There are so many reasons why our trails are some of the best places to adventure with our dogs. And on especially great hikes, we're usually not the only ones on the trail - hikers, bikers, backpackers, horseback riders, and of course, dogs, all have the same rights to use the same trails, unless otherwise specified. By being good stewards of the outdoors and following good trail etiquette, we can all enjoy these beautiful spaces together.
The Ugly Hitchhikers. We’re not talking about people on the side of the road looking for a free ride; that might make a little more sense, but what we’re talking about is foxtail grass. These seemingly innocent seeds will catch a ride on anything passing by – a mechanism that has helped them become a highly successful invasive species. You have probably felt one of these pesky weeds in your sock while hiking, and they sure are annoying. But for our dogs, they can be pretty bad news. “The potential to cause serious damage is low, but when it does, it can be catastrophic,” said Dr. Sonni Gilbert, DVM in Heron, Montana.
Summer is almost here, and you and your furry friend have been chomping at the bit to get back on the trail. Hikes are a great way to get your pup the exercise they need while being outdoors. But with the distraction of new surroundings and new smells, your dog might turn their nose to a water break – even if you know they are thirsty.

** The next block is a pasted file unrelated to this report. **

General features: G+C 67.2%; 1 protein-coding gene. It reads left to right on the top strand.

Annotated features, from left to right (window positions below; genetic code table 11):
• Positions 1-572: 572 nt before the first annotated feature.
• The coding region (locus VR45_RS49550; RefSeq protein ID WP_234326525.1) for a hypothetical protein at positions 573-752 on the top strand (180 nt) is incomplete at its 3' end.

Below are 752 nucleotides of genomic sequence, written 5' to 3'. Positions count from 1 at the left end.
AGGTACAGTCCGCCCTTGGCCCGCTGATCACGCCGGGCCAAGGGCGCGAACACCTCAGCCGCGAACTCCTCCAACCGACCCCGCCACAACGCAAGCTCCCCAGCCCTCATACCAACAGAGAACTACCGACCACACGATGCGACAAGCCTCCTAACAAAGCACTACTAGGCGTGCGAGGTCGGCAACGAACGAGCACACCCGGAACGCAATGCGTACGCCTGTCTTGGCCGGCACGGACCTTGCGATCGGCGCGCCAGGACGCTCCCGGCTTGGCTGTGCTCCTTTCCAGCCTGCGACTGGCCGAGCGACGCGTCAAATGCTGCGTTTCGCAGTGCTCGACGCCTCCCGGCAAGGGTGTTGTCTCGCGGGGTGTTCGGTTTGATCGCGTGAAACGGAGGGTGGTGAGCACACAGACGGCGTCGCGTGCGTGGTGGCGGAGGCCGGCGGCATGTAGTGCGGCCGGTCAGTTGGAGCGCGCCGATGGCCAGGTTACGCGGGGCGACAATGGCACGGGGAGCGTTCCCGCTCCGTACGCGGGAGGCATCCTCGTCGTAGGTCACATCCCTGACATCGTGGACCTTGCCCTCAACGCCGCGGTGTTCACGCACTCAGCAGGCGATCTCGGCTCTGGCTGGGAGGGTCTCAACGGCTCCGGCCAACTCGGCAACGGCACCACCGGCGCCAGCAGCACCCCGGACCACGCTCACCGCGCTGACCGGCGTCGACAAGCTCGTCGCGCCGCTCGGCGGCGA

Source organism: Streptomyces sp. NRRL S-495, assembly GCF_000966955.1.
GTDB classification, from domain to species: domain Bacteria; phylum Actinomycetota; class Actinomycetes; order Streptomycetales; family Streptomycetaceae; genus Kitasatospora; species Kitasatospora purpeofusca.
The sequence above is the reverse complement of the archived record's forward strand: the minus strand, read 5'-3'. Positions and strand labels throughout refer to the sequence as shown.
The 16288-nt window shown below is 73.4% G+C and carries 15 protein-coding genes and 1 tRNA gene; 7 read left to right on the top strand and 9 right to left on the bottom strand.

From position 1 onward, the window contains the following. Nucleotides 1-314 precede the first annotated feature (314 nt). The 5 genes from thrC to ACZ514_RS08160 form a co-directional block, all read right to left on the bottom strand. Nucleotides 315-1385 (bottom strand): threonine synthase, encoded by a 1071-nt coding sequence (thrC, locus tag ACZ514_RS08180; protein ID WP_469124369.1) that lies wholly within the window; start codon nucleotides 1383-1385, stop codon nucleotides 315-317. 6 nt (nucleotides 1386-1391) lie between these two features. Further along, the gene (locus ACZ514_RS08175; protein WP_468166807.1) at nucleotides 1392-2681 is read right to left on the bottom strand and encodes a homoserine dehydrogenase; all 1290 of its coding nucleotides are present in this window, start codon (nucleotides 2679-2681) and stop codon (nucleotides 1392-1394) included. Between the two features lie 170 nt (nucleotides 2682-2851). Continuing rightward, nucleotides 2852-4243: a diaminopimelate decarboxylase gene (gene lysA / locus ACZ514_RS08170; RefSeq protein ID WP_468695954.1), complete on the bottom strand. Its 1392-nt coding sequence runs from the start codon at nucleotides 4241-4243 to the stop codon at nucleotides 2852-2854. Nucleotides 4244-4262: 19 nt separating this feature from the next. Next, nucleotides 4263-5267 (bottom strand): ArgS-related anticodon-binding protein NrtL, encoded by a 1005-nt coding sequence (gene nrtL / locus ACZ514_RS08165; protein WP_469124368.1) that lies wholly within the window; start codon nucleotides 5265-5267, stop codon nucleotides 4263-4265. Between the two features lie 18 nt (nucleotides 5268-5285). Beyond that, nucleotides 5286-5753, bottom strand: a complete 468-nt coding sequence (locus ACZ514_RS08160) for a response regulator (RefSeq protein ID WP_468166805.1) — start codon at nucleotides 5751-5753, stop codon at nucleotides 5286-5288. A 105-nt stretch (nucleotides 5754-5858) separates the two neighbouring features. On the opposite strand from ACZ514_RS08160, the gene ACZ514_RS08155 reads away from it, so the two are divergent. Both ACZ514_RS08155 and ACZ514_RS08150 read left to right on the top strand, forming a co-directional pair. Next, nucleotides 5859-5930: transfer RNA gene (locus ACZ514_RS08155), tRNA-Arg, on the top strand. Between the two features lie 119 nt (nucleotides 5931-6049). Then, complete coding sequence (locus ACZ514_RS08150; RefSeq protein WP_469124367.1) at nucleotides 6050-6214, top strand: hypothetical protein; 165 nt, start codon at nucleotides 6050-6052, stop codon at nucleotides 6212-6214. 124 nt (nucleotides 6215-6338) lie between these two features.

Whether you’re a seasoned thru-hiker or a first-time adventurer, you want your best friend beside you. We don’t blame you! Katie Houston is an avid thru-hiker, with a goal of hiking 10,000 miles by the time she turns 25. (She's already 2,900 miles in!). She lives full-time in a camper with her dogs - Flynn the Great Dane and Thru the Siberian Husky. She says she finds herself missing them even when she's only gone a few hours. But there is a lot to consider before embarking on a backpacking adventure with your pup. Katie gives us her top five pointers for backpacking with dogs... 1. Be prepared! Follow the rules. Picking an appropriate trail, cleaning up after your dog,...
So, you’re heading out to the backcountry with your dog. What could go wrong? Well, a lot! We sat down with veteran California Alpine County Search and Rescue Dog handlers Chris and Lisa to find out a bit more about what they do, what their dogs do, and some tips to keep you and your pup safe on the trails.